Let’s Just Give The Visual FX Oscar To RISE OF THE PLANET OF THE APES Right Now

The performance capture work in RISE OF THE PLANET OF THE APES is truly next generation and amazing.

That’s what blew me away. Rise of the Planet of the Apes represents a huge leap in performance capture technology. I can’t tell you a thing about the movie until I’ve seen the movie, but I can tell you that the technology is incredible and the FX created with it are amazing. And I think Oscar caliber.

What’s really remarkable about this film is that Serkis and the other performers are completely in the scene with the other actors. When Serkis played Gollum in Lord of the Rings he would play a scene with the other actors, but then they would do passes without Gollum, or without Sam and Frodo. Occasionally, Serkis said tonight, they would use the scenes where he actually interacted with Sean Astin and Elijah Wood, painting his form out of the frame, but that was rare. The truth is that those are the best Gollum scenes, though, because it’s actors working together, not actors playing to FX marks.

And so every scene where Serkis plays Caesar he’s in the shot with the live action actors. When James Franco looks into Caesar’s eyes, he’s actually looking into Serkis’. What’s more, the camera shoved in Serkis’ face (it’s mounted on a ridiculous bit of headgear) allowed the WETA team to truly capture the soul of the actor’s performance, and thus make Caesar much more nuanced. The ape is alive behind the eyes, and Serkis is able to actually ACT through the character’s face. We were shown comparison footage, with Serkis in his get-up and then with the finished FX and every movement of the eyes, every twitch of the cheek was there. It’s a full performance in every sense of the word.

Also noteworthy is the way that the film brings Caesar out on location. Avatar, for all of its next-gen tech, was stagebound, with the actors stuck on green screens. So many FX-heavy productions stay on stage because it’s easier to control lighting conditions, but it also makes everything look much, much phonier. Having Serkis out in the open playing Caesar adds a layer of reality to the effect. He’s in the world, physically interacting with the actors, and seemingly in the same lighting conditions as they are.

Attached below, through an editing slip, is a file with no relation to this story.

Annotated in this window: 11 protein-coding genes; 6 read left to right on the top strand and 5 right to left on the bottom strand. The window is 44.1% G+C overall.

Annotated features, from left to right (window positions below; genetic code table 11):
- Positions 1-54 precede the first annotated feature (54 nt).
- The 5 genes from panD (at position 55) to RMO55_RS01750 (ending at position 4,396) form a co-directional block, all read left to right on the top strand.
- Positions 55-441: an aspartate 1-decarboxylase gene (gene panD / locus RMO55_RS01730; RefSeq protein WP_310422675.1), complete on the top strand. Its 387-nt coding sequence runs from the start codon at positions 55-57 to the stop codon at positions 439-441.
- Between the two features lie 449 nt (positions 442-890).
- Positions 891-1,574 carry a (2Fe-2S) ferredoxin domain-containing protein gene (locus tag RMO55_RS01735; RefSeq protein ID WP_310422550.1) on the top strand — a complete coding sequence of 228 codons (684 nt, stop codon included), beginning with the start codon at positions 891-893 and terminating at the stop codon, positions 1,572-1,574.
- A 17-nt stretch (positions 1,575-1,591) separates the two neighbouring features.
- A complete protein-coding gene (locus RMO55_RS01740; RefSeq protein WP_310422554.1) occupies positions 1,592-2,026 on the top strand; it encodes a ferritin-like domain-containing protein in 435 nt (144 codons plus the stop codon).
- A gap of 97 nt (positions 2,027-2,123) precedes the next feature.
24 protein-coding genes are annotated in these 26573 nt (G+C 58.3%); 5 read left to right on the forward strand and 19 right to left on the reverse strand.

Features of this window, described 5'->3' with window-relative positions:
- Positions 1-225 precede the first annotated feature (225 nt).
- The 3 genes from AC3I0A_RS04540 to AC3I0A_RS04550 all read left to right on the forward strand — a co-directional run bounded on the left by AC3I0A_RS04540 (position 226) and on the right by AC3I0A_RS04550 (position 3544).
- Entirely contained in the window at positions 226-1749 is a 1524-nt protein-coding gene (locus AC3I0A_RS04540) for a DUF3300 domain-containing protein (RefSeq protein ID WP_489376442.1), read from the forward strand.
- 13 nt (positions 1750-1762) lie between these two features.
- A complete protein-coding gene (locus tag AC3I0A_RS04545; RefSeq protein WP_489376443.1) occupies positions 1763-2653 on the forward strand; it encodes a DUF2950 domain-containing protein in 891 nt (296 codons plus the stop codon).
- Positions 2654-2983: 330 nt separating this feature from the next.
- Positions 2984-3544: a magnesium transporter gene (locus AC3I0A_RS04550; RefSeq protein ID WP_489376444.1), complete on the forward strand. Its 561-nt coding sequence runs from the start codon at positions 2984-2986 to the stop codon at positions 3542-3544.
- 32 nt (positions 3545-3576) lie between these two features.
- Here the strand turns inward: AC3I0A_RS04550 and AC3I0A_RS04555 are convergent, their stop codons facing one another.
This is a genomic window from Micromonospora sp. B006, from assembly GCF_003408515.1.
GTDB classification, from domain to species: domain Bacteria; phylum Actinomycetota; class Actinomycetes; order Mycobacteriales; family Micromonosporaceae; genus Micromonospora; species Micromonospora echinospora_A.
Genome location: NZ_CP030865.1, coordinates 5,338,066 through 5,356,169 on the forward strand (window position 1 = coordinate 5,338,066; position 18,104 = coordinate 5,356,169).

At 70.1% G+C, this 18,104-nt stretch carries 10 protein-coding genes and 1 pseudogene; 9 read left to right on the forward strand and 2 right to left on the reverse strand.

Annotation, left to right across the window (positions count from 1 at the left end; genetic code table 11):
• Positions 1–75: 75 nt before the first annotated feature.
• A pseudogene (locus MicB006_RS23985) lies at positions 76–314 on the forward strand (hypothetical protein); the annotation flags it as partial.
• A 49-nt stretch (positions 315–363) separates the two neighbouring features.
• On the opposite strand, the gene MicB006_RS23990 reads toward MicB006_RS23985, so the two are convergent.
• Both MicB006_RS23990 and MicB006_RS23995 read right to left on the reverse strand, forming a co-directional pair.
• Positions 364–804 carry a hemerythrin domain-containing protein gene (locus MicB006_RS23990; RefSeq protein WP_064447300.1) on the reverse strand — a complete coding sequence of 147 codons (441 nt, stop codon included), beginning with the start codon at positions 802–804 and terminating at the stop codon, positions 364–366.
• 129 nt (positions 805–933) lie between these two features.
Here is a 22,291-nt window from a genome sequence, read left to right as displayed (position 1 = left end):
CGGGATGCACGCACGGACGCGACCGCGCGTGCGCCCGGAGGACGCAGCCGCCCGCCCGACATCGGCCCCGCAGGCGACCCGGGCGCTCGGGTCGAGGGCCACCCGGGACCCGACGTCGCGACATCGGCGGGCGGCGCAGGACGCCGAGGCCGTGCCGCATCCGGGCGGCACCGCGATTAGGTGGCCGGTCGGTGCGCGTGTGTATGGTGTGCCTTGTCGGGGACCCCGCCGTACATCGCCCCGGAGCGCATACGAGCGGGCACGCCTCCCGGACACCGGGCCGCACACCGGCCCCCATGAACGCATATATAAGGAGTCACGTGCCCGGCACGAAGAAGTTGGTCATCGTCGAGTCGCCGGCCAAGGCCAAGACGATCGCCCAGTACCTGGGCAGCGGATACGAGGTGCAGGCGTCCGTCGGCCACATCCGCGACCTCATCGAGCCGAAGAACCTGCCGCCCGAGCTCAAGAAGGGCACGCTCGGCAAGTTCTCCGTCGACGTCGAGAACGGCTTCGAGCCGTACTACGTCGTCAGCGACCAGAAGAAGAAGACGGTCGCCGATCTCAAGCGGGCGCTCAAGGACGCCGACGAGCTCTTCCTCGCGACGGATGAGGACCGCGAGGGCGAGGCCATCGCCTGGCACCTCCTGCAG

The actual ape effects are incredible. Let’s be honest: you’ll know it’s not a real ape. You’re a sophisticated enough viewer, and sometimes the effects don’t quite work as well as they should (there’s something just slightly off when the apes are moving quickly), but most of the time they’re about as close to photoreal as you can expect on a movie that didn’t cost five hundred million dollars. But there are shots - close-ups of Caesar’s hands, or scenes where he’s expressing pain or sadness - that are mind-blowing. In some of these shots you’ll swear that there’s a man in a suit or a dummy hand or something physically hairy in front of a camera. But it’s just a guy in a grey leotard, covered in pixels.

I hope the movie’s good. I really want it to be good. I can’t draw any conclusions as to the film’s quality from the footage I saw tonight, and I won’t be pre-reviewing it. But there’s no denying that the FX works, that this is some of the best work we’ve seen from WETA, who are some of the best people in the world at this stuff. But again, more than the quality of the fake apes I’m impressed with the way the latest generation of performance capture truly allows the virtual beings to interact with the physical beings.

This feels like a major step in the advancement of special effects for something more than spectacle. The work WETA is doing on Rise of the Planet of the Apes is bringing performance capture out of the green screen volume and into the real world, and it’s allowing filmmakers to create characters, not just rampaging monsters or eye popping action scenes. To me this is what the ultimate end game of these sorts of FX should be - not to make me be startled by what I’m seeing but to allow me to forget I’m watching an effect and completely connect to a character who doesn’t technically exist.